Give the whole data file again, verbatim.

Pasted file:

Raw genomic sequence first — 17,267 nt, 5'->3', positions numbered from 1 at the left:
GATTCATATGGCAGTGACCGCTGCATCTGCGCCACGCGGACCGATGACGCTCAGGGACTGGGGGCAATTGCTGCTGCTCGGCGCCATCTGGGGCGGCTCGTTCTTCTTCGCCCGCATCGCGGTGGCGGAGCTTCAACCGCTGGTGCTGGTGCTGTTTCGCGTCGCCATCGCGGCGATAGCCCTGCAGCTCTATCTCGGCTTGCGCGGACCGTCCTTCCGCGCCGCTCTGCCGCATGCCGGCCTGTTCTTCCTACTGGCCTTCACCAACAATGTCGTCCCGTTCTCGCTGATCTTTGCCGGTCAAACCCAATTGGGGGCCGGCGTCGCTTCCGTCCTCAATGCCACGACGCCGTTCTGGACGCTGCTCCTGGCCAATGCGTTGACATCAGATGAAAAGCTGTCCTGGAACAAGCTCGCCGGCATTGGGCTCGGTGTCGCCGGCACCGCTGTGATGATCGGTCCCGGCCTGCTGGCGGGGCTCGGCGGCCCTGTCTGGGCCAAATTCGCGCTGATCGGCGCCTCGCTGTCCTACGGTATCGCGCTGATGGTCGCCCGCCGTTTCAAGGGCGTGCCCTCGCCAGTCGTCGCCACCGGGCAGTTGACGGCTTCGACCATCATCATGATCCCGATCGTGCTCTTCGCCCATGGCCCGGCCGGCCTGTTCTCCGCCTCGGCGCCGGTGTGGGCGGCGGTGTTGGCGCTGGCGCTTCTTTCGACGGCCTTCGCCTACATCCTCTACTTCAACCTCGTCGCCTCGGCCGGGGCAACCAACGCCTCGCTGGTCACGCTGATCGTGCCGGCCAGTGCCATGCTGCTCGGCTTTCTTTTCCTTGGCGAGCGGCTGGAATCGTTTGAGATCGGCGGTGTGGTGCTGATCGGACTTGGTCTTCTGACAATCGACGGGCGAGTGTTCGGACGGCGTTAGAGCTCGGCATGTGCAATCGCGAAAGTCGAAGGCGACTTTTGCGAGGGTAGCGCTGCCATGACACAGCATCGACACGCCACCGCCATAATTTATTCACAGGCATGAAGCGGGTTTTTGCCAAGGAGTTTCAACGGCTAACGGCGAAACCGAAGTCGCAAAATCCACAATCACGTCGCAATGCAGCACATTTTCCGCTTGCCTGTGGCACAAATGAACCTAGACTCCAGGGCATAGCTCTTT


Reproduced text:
Raw genomic sequence first — 17,267 nt, 5'->3', positions numbered from 1 at the left:
GATTCATATGGCAGTGACCGCTGCATCTGCGCCACGCGGACCGATGACGCTCAGGGACTGGGGGCAATTGCTGCTGCTCGGCGCCATCTGGGGCGGCTCGTTCTTCTTCGCCCGCATCGCGGTGGCGGAGCTTCAACCGCTGGTGCTGGTGCTGTTTCGCGTCGCCATCGCGGCGATAGCCCTGCAGCTCTATCTCGGCTTGCGCGGACCGTCCTTCCGCGCCGCTCTGCCGCATGCCGGCCTGTTCTTCCTACTGGCCTTCACCAACAATGTCGTCCCGTTCTCGCTGATCTTTGCCGGTCAAACCCAATTGGGGGCCGGCGTCGCTTCCGTCCTCAATGCCACGACGCCGTTCTGGACGCTGCTCCTGGCCAATGCGTTGACATCAGATGAAAAGCTGTCCTGGAACAAGCTCGCCGGCATTGGGCTCGGTGTCGCCGGCACCGCTGTGATGATCGGTCCCGGCCTGCTGGCGGGGCTCGGCGGCCCTGTCTGGGCCAAATTCGCGCTGATCGGCGCCTCGCTGTCCTACGGTATCGCGCTGATGGTCGCCCGCCGTTTCAAGGGCGTGCCCTCGCCAGTCGTCGCCACCGGGCAGTTGACGGCTTCGACCATCATCATGATCCCGATCGTGCTCTTCGCCCATGGCCCGGCCGGCCTGTTCTCCGCCTCGGCGCCGGTGTGGGCGGCGGTGTTGGCGCTGGCGCTTCTTTCGACGGCCTTCGCCTACATCCTCTACTTCAACCTCGTCGCCTCGGCCGGGGCAACCAACGCCTCGCTGGTCACGCTGATCGTGCCGGCCAGTGCCATGCTGCTCGGCTTTCTTTTCCTTGGCGAGCGGCTGGAATCGTTTGAGATCGGCGGTGTGGTGCTGATCGGACTTGGTCTTCTGACAATCGACGGGCGAGTGTTCGGACGGCGTTAGAGCTCGGCATGTGCAATCGCGAAAGTCGAAGGCGACTTTTGCGAGGGTAGCGCTGCCATGACACAGCATCGACACGCCACCGCCATAATTTATTCACAGGCATGAAGCGGGTTTTTGCCAAGGAGTTTCAACGGCTAACGGCGAAACCGAAGTCGCAAAATCCACAATCACGTCGCAATGCAGCACATTTTCCGCTTGCCTGTGGCACAAATGAACCTAGACTCCAGGGCATAGCTCTTT